/uns-related news is posted to the CSE newsgroup uw-cs.apps.announce.uns, which is gated (in both directions) to the cs-apps-announce-uns@cs mailing list. Ideally, package maintainers are supposed to post/email to this group whenever they install, change, or upgrade software in /uns, but this rule seems to be honored mostly in the breach. Sometimes the maintainers send mail to uns@cs instead, though that list is officially only for maintainers.

Questions and complaints about /uns itself should be sent to the /uns coordinator or, if they are of general interest, posted to the newsgroup. Questions and complaints about a particular package in /uns should be sent to the package's maintainer.

2.6 If this document is a list of Frequently Unasked Questions, why didn't you call it the "/uns FUQ"?

When you're elected /uns coordinator, you can call it whatever you want.

3. Platforms and Machines

3.1 Which UNIX platforms have /uns repositories?

Separate /uns partitions are maintained with binaries compiled for Linux x86 (2.2/glibc 2.1), FreeBSD (3.4), and Solaris (2.2.5/8.0). In addition, there is a single shared repository, mounted as /uns/share, which holds platform-independent files like scripts and Emacs Lisp code as well as transient /uns program state such as lock files.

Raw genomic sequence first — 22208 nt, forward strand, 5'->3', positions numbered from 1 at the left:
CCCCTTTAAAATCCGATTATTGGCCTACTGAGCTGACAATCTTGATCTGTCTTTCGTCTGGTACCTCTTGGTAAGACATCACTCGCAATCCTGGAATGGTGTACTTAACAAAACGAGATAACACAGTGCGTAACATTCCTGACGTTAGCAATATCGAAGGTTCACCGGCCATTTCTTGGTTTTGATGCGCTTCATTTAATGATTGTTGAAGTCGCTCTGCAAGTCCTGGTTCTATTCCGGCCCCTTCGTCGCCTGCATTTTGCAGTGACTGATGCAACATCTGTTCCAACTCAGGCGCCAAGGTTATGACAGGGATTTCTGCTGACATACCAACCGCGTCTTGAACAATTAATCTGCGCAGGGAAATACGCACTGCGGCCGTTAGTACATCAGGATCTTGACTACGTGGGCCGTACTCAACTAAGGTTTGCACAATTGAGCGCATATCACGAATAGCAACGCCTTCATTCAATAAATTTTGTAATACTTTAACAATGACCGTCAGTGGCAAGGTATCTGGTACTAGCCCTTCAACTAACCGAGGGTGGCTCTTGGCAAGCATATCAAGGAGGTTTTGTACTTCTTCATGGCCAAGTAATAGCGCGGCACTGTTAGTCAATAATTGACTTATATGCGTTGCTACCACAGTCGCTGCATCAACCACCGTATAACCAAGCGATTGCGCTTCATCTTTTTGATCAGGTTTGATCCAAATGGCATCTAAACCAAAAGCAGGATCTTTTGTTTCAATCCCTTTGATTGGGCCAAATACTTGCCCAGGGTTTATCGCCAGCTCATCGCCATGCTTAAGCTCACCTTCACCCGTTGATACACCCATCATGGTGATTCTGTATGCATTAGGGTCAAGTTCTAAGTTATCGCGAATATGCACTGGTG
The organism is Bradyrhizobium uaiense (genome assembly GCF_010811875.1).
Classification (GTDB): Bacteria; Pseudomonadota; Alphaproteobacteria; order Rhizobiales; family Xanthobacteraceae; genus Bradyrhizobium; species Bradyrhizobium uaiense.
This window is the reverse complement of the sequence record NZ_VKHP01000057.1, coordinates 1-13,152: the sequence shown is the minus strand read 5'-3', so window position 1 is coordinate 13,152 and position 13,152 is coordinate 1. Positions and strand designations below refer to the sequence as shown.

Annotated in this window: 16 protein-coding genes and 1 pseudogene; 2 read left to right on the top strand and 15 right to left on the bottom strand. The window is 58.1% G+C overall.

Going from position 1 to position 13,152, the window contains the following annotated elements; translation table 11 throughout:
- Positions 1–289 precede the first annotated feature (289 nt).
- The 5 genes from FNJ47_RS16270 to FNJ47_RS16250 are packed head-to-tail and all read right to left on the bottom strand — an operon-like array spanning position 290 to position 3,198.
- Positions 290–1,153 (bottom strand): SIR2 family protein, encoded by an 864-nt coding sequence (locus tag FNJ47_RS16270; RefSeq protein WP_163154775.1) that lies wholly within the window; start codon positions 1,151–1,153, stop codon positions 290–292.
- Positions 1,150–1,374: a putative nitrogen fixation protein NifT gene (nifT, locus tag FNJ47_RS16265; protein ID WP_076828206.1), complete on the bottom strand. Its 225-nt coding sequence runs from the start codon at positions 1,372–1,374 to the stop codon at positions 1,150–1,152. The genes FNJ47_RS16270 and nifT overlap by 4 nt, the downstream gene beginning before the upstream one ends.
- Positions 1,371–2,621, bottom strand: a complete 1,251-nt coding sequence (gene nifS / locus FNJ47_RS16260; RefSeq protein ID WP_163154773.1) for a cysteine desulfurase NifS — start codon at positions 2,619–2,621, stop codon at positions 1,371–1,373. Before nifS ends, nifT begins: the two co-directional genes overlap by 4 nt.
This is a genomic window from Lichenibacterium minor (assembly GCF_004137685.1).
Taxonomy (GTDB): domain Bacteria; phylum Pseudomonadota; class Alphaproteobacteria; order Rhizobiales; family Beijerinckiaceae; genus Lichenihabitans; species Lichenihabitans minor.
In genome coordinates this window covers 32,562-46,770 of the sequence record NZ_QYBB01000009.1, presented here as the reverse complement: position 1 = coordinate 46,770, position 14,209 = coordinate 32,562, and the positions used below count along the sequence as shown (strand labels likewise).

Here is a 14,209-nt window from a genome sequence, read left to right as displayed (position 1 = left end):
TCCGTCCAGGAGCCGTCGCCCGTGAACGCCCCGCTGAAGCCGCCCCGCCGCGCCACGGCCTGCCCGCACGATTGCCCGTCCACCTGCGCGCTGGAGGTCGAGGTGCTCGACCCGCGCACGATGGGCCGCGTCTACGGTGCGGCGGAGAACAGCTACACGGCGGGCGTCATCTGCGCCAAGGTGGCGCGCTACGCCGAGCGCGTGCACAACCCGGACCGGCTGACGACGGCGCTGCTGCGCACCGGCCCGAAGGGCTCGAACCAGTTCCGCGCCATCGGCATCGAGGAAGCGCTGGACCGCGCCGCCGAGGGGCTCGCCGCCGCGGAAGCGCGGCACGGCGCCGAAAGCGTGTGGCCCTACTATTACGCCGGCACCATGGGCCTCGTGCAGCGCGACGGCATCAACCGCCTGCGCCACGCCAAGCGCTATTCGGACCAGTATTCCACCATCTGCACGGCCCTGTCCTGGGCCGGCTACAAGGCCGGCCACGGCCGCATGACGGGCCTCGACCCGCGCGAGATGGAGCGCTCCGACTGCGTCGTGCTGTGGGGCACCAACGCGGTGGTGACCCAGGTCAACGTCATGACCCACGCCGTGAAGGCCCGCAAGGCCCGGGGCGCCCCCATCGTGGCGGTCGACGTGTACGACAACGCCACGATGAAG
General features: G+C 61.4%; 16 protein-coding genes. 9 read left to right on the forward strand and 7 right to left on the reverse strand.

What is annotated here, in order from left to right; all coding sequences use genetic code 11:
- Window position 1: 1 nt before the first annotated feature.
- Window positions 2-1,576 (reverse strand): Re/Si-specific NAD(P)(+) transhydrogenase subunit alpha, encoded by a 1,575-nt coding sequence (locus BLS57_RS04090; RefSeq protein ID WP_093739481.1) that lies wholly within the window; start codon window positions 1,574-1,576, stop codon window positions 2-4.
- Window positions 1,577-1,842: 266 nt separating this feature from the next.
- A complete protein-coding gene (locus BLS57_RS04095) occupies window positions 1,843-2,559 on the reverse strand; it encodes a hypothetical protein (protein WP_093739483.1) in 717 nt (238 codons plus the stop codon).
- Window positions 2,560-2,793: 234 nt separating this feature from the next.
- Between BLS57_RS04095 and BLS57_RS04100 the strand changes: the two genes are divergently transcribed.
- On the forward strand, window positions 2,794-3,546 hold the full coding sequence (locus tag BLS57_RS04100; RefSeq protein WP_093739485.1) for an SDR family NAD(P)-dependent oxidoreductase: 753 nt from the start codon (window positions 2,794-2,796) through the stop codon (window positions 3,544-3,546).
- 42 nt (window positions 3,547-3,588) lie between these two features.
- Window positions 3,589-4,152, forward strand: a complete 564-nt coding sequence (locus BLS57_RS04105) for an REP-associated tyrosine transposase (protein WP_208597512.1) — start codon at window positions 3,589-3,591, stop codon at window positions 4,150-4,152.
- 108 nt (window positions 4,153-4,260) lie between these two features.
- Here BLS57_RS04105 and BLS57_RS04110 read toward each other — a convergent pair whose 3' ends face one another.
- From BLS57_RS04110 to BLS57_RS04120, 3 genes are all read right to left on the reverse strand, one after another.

If you're using a department-supported UNIX desktop on one of the above architectures, you should have an /uns partition mounted on your machine. For user-supported project machines, the machine's administrator chooses whether to mount the appropriate /uns partitions.

If you have a department-supported machine that doesn't run one of the above flavors of UNIX and doesn't have /uns, ask the /uns coordinator about creating an /uns partition for it.

3.2 I use Windows. Is there an /uns for me?

There is a Windows /uns repository which can be mounted as a share. It provides numerous useful tools, mostly command-line oriented, as well as application archives that can be installed on Windows users' local machines.

To access the contents of the Windows repository, go to the share \\rfilesrv1\UNS. To add the /uns tools to your environment, copy (ctrl-drag) the shortcut "Start UNS environment" to your desktop and double-click to get a shell with the /uns environment.

For more information, see the file \\rfilesrv1\UNS\README or email the Windows /uns coordinator.

3.3 I'm using an instructional (IWS) UNIX machine. Is there an /uns for me?

There is a separate /uns partition for the IWS x86 Linux servers (ceylon, fiji, sumatra, and tahiti). This partition is maintained by the IWS /uns coordinator.

3.4 I run an untrusted UNIX machine. How can I mount /uns on my box?